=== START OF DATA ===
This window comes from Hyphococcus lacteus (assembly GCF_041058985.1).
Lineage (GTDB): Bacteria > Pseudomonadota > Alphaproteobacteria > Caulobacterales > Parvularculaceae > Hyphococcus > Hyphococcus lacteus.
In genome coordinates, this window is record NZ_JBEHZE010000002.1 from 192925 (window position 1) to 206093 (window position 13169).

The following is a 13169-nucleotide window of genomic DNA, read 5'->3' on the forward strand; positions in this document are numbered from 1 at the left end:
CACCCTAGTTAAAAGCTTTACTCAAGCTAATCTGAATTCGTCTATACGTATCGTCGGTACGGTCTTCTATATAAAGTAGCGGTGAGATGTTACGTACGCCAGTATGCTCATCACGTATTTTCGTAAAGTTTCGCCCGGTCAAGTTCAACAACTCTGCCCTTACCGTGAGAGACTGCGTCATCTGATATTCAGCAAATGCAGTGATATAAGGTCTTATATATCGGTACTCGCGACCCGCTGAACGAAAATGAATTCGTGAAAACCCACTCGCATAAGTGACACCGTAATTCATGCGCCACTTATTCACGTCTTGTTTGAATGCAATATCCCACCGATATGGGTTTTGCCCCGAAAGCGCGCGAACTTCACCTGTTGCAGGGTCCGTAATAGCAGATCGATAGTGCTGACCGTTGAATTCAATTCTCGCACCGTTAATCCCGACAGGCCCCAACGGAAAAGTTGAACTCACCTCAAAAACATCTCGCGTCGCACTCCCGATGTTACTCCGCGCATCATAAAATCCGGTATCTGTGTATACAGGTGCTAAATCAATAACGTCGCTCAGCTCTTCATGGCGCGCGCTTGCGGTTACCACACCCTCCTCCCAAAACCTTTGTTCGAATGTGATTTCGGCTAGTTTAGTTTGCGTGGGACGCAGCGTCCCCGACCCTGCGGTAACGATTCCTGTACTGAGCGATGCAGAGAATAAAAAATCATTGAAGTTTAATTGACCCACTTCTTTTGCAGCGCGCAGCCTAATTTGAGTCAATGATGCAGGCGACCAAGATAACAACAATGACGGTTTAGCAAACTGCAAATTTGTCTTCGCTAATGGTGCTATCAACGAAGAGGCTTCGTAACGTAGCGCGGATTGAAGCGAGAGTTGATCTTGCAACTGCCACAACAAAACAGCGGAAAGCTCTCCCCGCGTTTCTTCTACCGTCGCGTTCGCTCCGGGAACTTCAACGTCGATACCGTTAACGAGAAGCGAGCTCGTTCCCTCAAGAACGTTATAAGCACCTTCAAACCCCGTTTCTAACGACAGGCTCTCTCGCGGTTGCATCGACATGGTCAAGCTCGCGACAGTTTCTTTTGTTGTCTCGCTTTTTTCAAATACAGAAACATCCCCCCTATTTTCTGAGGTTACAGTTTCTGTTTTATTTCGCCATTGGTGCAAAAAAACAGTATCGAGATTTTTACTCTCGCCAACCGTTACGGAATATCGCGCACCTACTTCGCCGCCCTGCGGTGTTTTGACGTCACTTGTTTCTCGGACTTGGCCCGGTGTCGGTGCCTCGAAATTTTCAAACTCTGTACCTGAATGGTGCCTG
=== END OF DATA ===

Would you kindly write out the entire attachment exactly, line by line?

This window comes from Hyphococcus lacteus (assembly GCF_041058985.1).
Lineage (GTDB): Bacteria > Pseudomonadota > Alphaproteobacteria > Caulobacterales > Parvularculaceae > Hyphococcus > Hyphococcus lacteus.
In genome coordinates, this window is record NZ_JBEHZE010000002.1 from 192925 (window position 1) to 206093 (window position 13169).

The following is a 13169-nucleotide window of genomic DNA, read 5'->3' on the forward strand; positions in this document are numbered from 1 at the left end:
CACCCTAGTTAAAAGCTTTACTCAAGCTAATCTGAATTCGTCTATACGTATCGTCGGTACGGTCTTCTATATAAAGTAGCGGTGAGATGTTACGTACGCCAGTATGCTCATCACGTATTTTCGTAAAGTTTCGCCCGGTCAAGTTCAACAACTCTGCCCTTACCGTGAGAGACTGCGTCATCTGATATTCAGCAAATGCAGTGATATAAGGTCTTATATATCGGTACTCGCGACCCGCTGAACGAAAATGAATTCGTGAAAACCCACTCGCATAAGTGACACCGTAATTCATGCGCCACTTATTCACGTCTTGTTTGAATGCAATATCCCACCGATATGGGTTTTGCCCCGAAAGCGCGCGAACTTCACCTGTTGCAGGGTCCGTAATAGCAGATCGATAGTGCTGACCGTTGAATTCAATTCTCGCACCGTTAATCCCGACAGGCCCCAACGGAAAAGTTGAACTCACCTCAAAAACATCTCGCGTCGCACTCCCGATGTTACTCCGCGCATCATAAAATCCGGTATCTGTGTATACAGGTGCTAAATCAATAACGTCGCTCAGCTCTTCATGGCGCGCGCTTGCGGTTACCACACCCTCCTCCCAAAACCTTTGTTCGAATGTGATTTCGGCTAGTTTAGTTTGCGTGGGACGCAGCGTCCCCGACCCTGCGGTAACGATTCCTGTACTGAGCGATGCAGAGAATAAAAAATCATTGAAGTTTAATTGACCCACTTCTTTTGCAGCGCGCAGCCTAATTTGAGTCAATGATGCAGGCGACCAAGATAACAACAATGACGGTTTAGCAAACTGCAAATTTGTCTTCGCTAATGGTGCTATCAACGAAGAGGCTTCGTAACGTAGCGCGGATTGAAGCGAGAGTTGATCTTGCAACTGCCACAACAAAACAGCGGAAAGCTCTCCCCGCGTTTCTTCTACCGTCGCGTTCGCTCCGGGAACTTCAACGTCGATACCGTTAACGAGAAGCGAGCTCGTTCCCTCAAGAACGTTATAAGCACCTTCAAACCCCGTTTCTAACGACAGGCTCTCTCGCGGTTGCATCGACATGGTCAAGCTCGCGACAGTTTCTTTTGTTGTCTCGCTTTTTTCAAATACAGAAACATCCCCCCTATTTTCTGAGGTTACAGTTTCTGTTTTATTTCGCCATTGGTGCAAAAAAACAGTATCGAGATTTTTACTCTCGCCAACCGTTACGGAATATCGCGCACCTACTTCGCCGCCCTGCGGTGTTTTGACGTCACTTGTTTCTCGGACTTGGCCCGGTGTCGGTGCCTCGAAATTTTCAAACTCTGTACCTGAATGGTGCCTG